4. Teach Your Kids a New Skill

Learning or teaching new skills is important, and this is a great time to share new skills with family members. Perhaps your grandmother taught you how to sew and you can teach your kids. Learning good car maintenance like how to check oil or how to change a tire is very important in life, especially for teens, and this is a good time to teach your household how. Basic home repairs can be fun, and seeing problems solved or transformed is inspiring. This is an opportune time to prepare your kids for life ahead so that they will not need to hire someone, they will know for themselves. If you're not sure how to do the skill either, rest assured that there's a YouTube tutorial for almost everything. Maybe your kids have been wanting to learn to play an instrument they have, practice artwork, or maybe they can help mom or dad plant new flowers or vegetables outside. Baking is a science that usually produces yummy results, that's one skill most kids are willing to help learn if it means they get to eat the end result.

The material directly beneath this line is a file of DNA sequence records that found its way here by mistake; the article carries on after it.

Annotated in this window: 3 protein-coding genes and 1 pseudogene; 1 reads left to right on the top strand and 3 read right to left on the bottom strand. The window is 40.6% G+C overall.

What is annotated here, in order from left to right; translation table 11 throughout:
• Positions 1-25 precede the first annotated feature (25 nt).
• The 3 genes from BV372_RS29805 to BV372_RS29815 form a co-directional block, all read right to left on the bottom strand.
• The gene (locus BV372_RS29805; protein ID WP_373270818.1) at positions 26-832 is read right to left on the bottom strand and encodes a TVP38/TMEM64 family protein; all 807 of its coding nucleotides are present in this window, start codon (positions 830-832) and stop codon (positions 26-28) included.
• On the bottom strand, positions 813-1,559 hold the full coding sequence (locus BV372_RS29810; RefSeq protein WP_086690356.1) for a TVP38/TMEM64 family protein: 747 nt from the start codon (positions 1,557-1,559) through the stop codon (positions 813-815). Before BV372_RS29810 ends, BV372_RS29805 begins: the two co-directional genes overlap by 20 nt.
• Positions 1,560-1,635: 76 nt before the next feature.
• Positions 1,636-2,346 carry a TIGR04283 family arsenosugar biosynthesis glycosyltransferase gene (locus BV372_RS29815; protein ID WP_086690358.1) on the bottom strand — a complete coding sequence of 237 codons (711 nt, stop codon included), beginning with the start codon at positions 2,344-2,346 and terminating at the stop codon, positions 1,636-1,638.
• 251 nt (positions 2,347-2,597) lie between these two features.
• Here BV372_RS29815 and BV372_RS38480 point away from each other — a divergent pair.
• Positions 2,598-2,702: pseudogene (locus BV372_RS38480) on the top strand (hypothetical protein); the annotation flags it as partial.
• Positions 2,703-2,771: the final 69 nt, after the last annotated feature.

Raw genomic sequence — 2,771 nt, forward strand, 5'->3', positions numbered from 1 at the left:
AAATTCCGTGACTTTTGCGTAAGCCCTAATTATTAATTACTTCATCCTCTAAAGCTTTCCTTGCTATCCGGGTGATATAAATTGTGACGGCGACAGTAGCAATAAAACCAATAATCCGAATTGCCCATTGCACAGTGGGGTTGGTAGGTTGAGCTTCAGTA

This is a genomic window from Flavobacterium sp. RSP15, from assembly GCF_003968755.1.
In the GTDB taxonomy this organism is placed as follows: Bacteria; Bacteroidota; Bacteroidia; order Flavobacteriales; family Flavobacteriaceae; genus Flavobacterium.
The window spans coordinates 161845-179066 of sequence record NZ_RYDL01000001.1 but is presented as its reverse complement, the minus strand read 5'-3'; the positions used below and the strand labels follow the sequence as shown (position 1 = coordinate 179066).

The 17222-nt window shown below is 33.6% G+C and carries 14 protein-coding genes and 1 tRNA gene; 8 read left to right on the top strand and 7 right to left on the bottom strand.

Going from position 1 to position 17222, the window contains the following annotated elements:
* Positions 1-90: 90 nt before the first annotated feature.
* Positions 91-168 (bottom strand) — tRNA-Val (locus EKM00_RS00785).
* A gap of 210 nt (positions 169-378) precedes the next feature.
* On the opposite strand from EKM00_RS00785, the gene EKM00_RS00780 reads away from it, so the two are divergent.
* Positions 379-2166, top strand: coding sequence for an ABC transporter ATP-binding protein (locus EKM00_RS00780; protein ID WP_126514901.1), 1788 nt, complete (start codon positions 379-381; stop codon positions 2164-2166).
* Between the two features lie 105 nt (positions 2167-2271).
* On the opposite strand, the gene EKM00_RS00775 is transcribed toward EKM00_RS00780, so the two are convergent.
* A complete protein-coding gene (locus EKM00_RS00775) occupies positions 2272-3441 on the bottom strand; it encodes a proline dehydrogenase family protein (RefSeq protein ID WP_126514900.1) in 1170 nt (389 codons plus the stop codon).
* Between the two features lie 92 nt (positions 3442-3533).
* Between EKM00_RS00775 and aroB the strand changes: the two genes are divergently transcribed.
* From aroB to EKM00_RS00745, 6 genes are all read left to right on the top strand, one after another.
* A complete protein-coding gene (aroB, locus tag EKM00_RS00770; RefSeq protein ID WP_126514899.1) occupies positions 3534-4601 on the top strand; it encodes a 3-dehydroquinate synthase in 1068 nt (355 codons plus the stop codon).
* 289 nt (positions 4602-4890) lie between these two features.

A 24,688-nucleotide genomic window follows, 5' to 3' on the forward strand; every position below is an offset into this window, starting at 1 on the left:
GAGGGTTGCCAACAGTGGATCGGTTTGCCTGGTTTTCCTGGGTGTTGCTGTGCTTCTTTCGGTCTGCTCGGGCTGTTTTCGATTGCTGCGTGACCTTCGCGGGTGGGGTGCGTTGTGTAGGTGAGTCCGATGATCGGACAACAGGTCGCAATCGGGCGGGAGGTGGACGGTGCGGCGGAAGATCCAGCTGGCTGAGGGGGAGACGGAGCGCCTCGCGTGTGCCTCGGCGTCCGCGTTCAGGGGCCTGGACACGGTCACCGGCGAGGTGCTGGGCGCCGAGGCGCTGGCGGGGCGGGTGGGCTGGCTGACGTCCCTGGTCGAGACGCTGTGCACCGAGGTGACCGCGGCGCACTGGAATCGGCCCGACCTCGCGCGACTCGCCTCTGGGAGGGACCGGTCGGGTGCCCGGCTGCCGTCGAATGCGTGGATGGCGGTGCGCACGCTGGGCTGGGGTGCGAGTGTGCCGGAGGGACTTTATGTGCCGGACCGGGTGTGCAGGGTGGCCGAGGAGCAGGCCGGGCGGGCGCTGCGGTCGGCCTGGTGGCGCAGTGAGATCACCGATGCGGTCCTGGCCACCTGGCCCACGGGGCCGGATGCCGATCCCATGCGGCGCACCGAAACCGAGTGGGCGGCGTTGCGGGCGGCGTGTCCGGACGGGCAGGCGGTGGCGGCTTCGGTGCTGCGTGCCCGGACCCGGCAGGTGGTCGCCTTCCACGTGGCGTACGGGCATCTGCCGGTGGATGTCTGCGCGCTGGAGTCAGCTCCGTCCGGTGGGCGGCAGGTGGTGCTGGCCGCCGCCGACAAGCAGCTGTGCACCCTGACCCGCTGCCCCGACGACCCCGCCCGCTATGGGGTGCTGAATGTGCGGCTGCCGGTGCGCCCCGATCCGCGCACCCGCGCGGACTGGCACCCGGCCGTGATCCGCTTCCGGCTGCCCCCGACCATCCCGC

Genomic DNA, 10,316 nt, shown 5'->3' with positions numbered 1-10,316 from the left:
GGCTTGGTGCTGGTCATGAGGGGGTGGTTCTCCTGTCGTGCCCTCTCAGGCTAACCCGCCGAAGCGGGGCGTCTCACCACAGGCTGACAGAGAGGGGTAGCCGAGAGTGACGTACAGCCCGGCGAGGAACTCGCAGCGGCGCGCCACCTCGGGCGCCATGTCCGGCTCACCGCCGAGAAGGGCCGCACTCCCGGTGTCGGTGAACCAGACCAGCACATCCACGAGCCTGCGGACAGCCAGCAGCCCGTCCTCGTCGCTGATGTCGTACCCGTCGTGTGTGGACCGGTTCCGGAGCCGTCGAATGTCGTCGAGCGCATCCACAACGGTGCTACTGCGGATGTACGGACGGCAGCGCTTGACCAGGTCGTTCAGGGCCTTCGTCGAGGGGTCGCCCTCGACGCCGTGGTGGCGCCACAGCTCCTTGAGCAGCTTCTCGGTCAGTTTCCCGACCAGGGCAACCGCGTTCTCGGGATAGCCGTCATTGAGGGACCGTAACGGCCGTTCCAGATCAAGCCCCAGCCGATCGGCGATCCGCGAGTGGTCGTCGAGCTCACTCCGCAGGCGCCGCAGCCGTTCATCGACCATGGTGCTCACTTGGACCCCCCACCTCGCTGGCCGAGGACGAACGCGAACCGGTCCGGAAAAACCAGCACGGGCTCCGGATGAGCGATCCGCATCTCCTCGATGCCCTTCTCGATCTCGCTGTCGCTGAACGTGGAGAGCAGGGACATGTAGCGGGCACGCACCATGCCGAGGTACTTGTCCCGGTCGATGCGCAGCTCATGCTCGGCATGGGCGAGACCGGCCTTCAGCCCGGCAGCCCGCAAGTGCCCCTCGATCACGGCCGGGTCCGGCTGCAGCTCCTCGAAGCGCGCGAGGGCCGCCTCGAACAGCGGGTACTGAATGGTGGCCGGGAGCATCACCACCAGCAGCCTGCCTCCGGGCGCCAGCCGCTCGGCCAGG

5. Look at Old Photos and Share Memories

It is a bit old fashioned but making photo albums or looking at photo albums is like blasting off in a time machine to another age. Recalling vivid memories, joyous events, comical stories, or memories is important. Learning about family members who have passed on continues their legacy, and lifting up those who are still alive and recalling old times can encourage hearts to become sentimental. Perhaps even take a photo during this time to capture memories made today! Both younger kids and teens love seeing pictures of their parents as children too; use this time to go through photographs and share stories about yourself or other family members. If you've been meaning to make a photo book of your vacation have your kids help you put the book together online; it will help them relive the experience and think of ideas for future vacations or family activities.